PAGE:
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'Sweeney Todd' was always meant to be an opera

This article first appeared in the St. Louis Beacon, May 21, 2012 - The wickedly dark comic musical, operetta or opera - call it what you please - “Sweeney Todd, the Demon Barber of Fleet Street” opens May 26 at Opera Theatre of St. Louis.

In its 37 seasons, this is only OTSL's second production of a work by Stephen Sondheim, whom many consider the finest American dramatic musical composer of the second half of the 20th century. The cast is working to put “Sweeney Todd” in its best light with mostly classically trained singers on stage and the St. Louis Symphony orchestra in the pit. 

Sondheim wrote one role for Angela Lansbury, that is, for a gifted comedian who can sing a bit. Opera Theatre  went to Broadway for that and cast Karen Ziemba in that role as the pie maker.

“Our (production of Sondheim’s) 'A Little Night Music' two years ago by all accounts never sounded better anywhere,” said Stephen Lord, OTSL music director who is conducting “Sweeney” and who has been preparing the singers for three weeks.

“'Night Music’ was such a success. The St. Louis public really seemed to like it. One of the responsibilities of a cultural institution is to listen to your public, to what they want,” he said.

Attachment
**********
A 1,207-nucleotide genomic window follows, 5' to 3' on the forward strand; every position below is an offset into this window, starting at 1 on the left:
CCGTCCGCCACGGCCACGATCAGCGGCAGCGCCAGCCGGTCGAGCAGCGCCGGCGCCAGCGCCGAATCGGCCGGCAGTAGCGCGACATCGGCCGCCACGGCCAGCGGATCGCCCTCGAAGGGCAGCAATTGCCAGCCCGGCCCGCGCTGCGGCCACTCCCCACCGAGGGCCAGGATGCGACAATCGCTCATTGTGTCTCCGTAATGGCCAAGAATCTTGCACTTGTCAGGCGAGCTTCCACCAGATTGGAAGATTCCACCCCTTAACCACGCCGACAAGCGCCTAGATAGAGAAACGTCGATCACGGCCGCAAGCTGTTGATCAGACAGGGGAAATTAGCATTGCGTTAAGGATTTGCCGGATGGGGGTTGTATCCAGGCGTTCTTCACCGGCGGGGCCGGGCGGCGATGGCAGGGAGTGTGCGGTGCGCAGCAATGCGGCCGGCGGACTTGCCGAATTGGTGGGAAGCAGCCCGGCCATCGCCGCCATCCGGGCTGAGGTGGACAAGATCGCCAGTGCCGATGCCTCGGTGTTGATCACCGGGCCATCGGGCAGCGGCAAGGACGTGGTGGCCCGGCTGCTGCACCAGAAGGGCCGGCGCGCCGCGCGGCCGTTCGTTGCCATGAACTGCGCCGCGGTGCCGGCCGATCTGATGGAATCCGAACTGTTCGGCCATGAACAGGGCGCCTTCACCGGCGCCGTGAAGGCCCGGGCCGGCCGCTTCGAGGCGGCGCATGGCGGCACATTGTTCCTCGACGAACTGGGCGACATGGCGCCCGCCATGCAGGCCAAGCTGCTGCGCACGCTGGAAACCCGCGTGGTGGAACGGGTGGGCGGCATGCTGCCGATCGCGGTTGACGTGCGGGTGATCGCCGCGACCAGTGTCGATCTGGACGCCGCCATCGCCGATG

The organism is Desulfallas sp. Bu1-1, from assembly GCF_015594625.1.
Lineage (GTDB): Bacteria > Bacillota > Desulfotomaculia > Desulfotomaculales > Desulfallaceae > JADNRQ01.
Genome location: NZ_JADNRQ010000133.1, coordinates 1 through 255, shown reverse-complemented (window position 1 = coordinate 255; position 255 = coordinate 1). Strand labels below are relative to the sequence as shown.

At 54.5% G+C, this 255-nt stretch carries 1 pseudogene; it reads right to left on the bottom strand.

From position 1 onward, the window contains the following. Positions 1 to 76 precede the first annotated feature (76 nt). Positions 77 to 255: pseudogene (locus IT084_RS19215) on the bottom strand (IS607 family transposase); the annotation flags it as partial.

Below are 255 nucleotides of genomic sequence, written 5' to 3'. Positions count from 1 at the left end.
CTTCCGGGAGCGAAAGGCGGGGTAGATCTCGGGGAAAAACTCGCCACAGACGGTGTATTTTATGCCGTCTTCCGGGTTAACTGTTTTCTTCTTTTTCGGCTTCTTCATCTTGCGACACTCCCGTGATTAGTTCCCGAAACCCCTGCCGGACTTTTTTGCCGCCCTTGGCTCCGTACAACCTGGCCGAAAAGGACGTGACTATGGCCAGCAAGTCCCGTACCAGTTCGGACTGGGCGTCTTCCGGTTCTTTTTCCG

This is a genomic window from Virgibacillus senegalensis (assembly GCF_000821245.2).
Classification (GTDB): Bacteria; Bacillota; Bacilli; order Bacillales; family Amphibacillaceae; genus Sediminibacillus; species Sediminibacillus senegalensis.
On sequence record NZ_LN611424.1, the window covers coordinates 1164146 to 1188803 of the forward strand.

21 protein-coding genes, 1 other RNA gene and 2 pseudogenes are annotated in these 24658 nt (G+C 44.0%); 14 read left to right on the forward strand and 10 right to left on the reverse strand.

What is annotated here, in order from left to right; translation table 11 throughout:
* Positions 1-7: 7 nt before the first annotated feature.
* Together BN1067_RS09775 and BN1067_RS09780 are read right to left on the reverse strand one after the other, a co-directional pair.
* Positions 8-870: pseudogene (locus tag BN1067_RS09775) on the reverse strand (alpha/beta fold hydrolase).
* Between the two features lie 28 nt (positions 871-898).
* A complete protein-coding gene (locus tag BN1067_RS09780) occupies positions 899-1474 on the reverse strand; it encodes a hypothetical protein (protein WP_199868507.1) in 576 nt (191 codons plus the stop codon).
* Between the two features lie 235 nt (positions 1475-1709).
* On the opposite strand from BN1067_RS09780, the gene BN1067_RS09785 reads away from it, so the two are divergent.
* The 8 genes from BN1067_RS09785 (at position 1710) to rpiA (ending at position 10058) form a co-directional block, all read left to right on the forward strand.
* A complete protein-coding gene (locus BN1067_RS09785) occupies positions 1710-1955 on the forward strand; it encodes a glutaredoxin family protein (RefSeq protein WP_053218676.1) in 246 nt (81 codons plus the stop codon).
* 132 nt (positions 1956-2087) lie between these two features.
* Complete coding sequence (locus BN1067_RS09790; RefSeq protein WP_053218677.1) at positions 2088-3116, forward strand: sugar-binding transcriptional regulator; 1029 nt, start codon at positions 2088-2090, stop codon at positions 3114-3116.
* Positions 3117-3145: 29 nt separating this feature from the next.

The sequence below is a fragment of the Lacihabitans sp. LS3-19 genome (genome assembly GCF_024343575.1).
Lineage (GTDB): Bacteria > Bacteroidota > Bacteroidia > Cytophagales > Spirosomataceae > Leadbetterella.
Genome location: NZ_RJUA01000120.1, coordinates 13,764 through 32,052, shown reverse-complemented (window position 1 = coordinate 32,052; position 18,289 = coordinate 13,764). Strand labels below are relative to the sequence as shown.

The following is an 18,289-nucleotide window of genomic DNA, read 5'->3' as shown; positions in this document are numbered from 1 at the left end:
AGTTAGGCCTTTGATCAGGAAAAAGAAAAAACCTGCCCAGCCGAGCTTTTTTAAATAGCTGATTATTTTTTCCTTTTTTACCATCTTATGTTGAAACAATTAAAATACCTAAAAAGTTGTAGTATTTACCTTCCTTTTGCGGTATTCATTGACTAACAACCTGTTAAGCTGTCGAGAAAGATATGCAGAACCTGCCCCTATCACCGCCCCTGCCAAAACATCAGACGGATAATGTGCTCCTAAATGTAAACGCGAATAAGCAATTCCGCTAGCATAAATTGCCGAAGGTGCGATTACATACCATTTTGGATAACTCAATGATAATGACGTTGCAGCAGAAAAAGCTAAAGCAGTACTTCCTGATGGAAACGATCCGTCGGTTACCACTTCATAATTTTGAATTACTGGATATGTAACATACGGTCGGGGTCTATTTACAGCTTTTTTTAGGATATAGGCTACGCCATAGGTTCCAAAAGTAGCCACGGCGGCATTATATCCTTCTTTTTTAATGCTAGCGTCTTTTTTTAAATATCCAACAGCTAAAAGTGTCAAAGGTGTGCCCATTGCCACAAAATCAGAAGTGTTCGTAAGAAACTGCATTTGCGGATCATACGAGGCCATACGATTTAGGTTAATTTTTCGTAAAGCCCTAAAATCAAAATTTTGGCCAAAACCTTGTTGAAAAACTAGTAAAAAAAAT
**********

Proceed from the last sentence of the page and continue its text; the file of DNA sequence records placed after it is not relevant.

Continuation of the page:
More companies are pulling in fine opera singers to present much of Sondheim’s work. Lyric Opera of Chicago and the Royal Opera House Convent Garden both have presented “Sweeney” in recent years, Lord said.

Before some opera lovers get snooty and go high hat about St. Louis’ internationally ranked opera company doing a musical, they might consider that the worlds of top quality music in theater or opera houses or jazz clubs are blending. American musicals often offer stronger story lines.

For example, Lyric Opera of Chicago is producing the Jerome Kern and Oscar Hammerstein “Showboat,” which in 1927 dared to explore the then-outlawed marriage of a white man and a black woman. “Showboat” demands a classically trained voice to give “Ol’ Man River” its deserved glory. Leonard Bernstein’s “West Side Story” with lyrics by Sondheim, and Bernstein’s “Candide” and Rodgers and Hammerstein’s “Oklahoma” long have benefited in opera house from operatic voices and full orchestras.

Broadway shows often have fewer than a dozen musicians playing in their orchestra pits, Lord said, adding that America’s best musicals deserve more.

An experienced barber

Sondheim turned up last summer at Paris’ Théâtre du Châtelet during a four-week “Sweeney” run that had approximately 50 musicians in the pit.

Sondheim told the Paris cast that its production was “his dream ‘Sweeney’,” baritone Rod Gilfry said. He sang the title role in that Paris production and will sing it here, also.

After nearly three weeks rehearsing the role with a piano accompanist the cast’s first rehearsal with orchestra was on stage at Powell Hall this week and Gilfry was impressed by the orchestra’s “fantastic sound.”

“It’s a genius piece, really a masterpiece,” the LA baritone said, in an interview after his morning run in Forest Park. “I am finding new things in the lyrics that are so important, so clear and take the story so much deeper.”